Overview

Scarlet fever is a bacterial illness that develops in some people who have strep throat. Also known as scarlatina, scarlet fever features a bright red rash that covers most of the body. Scarlet fever is almost always accompanied by a sore throat and a high fever.

Scarlet fever is most common in children 5 to 15 years of age. Although scarlet fever was once considered a serious childhood illness, antibiotic treatments have made it less threatening. Still, if left untreated, scarlet fever can result in more-serious conditions that affect the heart, kidneys and other parts of the body.

Symptoms

The signs and symptoms that give scarlet fever its name include:

  • Red rash. The rash looks like a sunburn and feels like sandpaper. It typically begins on the face or neck and spreads to the trunk, arms and legs. If pressure is applied to the reddened skin, it will turn pale.
  • Red lines. The folds of skin around the groin, armpits, elbows, knees and neck usually become a deeper red than the surrounding rash.
  • Flushed face. The face may appear flushed with a pale ring around the mouth.
  • Strawberry tongue. The tongue generally looks red and bumpy, and it's often covered with a white coating early in the disease.

The rash and the redness in the face and tongue usually last about a week. After these signs and symptoms have subsided, the skin affected by the rash often peels. Other signs and symptoms associated with scarlet fever include:

  • Fever of 101 F (38.3 C) or higher, often with chills
  • Very sore and red throat, sometimes with white or yellowish patches
  • Difficulty swallowing
  • Enlarged glands in the neck (lymph nodes) that are tender to the touch
  • Nausea or vomiting
  • Headache

When to see a doctor

Talk to your doctor if your child has a sore throat with:

  • A fever of 102 F (38.9 C) or higher
  • Swollen or tender glands in the neck
  • A red rash

Causes

Scarlet fever is caused by the same type of bacteria that cause strep throat. In scarlet fever, the bacteria release a toxin that produces the rash and red tongue.

The infection spreads from person to person via droplets expelled when an infected person coughs or sneezes. The incubation period — the time between exposure and illness — is usually two to four days.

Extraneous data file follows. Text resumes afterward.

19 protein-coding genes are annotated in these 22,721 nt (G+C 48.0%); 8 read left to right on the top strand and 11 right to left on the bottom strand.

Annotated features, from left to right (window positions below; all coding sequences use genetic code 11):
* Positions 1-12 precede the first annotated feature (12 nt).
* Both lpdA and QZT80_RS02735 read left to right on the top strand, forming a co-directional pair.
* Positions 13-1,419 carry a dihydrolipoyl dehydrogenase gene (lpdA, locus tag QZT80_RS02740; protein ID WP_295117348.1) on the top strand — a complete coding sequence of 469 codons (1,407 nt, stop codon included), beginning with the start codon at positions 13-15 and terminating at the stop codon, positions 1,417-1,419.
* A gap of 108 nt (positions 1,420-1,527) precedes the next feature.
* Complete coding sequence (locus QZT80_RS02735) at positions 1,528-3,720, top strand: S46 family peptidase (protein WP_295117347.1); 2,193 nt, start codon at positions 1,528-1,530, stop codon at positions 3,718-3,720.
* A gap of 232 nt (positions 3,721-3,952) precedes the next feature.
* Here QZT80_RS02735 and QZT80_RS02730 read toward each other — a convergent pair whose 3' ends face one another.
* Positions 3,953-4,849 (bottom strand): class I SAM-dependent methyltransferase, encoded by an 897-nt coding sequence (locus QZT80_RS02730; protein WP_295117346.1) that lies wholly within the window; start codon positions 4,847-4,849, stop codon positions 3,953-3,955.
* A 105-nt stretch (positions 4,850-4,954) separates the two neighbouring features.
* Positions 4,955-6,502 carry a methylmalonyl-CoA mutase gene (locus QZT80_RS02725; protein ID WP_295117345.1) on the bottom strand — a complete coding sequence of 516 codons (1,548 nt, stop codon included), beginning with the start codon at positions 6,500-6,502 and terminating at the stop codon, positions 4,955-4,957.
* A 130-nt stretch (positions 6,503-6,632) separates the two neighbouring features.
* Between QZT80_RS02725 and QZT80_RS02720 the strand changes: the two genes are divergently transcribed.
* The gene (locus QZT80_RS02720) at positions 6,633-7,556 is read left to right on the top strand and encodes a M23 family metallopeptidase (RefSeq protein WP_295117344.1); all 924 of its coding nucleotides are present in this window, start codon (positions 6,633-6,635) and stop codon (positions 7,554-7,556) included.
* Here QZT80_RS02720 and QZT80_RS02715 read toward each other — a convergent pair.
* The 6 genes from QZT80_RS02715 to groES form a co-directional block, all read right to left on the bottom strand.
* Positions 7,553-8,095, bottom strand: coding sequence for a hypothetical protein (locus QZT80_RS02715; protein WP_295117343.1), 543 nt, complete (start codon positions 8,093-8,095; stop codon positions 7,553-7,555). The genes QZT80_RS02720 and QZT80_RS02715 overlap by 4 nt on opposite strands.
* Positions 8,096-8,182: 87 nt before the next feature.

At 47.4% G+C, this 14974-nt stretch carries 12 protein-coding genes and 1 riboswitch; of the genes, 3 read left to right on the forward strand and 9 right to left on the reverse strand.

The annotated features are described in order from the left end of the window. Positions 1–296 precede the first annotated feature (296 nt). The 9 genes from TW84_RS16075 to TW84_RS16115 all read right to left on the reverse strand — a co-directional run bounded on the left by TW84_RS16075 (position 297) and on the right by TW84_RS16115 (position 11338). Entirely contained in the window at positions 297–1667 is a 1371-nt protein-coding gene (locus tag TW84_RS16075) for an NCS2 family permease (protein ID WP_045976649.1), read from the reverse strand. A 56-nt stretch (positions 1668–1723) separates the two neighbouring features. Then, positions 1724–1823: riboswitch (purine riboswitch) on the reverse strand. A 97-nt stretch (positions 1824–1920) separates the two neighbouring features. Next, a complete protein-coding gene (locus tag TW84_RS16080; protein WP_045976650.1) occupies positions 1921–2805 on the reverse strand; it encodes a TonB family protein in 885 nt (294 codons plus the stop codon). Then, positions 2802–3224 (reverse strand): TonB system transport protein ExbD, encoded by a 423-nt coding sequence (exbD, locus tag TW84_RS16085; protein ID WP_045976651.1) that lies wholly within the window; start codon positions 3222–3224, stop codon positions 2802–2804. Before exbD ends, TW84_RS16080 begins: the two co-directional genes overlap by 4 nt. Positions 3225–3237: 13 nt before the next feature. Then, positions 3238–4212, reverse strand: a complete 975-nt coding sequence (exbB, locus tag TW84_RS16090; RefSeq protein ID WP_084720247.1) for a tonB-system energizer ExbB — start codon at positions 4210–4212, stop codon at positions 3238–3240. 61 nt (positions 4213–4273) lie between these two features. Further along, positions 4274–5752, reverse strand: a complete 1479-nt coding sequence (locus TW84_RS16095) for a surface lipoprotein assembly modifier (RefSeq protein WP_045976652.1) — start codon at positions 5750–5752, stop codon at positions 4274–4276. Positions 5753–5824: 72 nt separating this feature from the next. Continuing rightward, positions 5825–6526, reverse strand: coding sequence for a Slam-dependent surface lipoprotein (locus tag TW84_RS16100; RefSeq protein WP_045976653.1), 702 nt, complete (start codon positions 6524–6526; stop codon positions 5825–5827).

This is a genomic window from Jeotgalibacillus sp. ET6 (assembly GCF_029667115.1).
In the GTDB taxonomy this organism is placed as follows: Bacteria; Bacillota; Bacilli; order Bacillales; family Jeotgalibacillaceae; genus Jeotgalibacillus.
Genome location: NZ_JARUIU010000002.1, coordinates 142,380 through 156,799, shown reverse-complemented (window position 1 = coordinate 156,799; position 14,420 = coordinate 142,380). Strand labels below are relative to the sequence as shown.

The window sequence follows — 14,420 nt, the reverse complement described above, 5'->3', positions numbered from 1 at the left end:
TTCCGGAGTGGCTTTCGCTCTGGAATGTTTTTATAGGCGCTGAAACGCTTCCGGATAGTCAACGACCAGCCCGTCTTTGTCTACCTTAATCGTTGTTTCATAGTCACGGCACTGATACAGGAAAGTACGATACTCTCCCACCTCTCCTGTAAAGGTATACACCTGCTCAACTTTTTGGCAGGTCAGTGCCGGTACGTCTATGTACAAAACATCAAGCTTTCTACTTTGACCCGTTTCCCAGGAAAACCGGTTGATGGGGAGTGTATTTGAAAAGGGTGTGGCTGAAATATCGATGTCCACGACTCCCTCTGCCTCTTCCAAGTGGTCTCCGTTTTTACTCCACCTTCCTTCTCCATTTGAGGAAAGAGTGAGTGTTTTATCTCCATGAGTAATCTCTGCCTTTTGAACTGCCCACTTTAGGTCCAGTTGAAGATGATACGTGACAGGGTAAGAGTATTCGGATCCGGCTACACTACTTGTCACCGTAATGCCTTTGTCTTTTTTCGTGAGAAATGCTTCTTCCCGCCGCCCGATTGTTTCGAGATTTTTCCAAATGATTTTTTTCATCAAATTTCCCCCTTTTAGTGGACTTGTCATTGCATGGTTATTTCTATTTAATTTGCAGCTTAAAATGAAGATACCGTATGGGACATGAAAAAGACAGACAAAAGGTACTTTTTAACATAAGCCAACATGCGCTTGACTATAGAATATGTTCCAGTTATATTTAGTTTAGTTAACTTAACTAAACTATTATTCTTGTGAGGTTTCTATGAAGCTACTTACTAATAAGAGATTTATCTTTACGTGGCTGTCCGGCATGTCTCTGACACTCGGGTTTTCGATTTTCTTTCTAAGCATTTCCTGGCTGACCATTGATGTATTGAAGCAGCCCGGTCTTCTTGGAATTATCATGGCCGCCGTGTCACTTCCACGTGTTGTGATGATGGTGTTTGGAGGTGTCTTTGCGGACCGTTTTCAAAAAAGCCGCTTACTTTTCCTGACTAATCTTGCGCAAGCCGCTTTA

Risk factors

Children 5 to 15 years of age are more likely than are other people to get scarlet fever. Scarlet fever germs spread more easily among people in close contact, such as family members or classmates.

Complications

If scarlet fever goes untreated, the bacteria may spread to the:

  • Tonsils
  • Lungs
  • Skin
  • Kidneys
  • Blood
  • Middle ear

Rarely, scarlet fever can lead to rheumatic fever, a serious condition that can affect the:

  • Heart
  • Joints
  • Nervous system
  • Skin

Prevention

The best prevention strategies for scarlet fever are the same as the standard precautions against infections:

  • Wash your hands. Show your child how to wash his or her hands thoroughly with warm soapy water.
  • Don't share dining utensils or food. As a rule, your child shouldn't share drinking glasses or eating utensils with friends or classmates. This rule applies to sharing food, too.
  • Cover your mouth and nose. Tell your child to cover his or her mouth and nose when coughing and sneezing to prevent the potential spread of germs.

If your child has scarlet fever, wash his or her drinking glasses, utensils and, if possible, toys in hot soapy water or in a dishwasher.

March 13, 2014
References
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  3. Gibofsky A, et al. Epidemiology and pathogenesis of acute rheumatic fever. http://www.uptodate.com/home. Accessed Oct. 22, 2013.
  4. Wessels MR. Streptococcal pharyngitis. New England Journal of Medicine. 2011;364:648.
  5. Van Driel ML, et al. Different antibiotic treatments for group A streptococcal pharyngitis. Cochrane Database of Systematic Reviews. http://onlinelibrary.wiley.com/doi/10.1002/14651858.CD004406.pub3/abstract. Accessed Oct. 22, 2013.
  6. Get smart: Symptom relief. Centers for Disease Control and Prevention. http://www.cdc.gov/getsmart/antibiotic-use/symptom-relief.html. Accessed Oct. 22, 2013.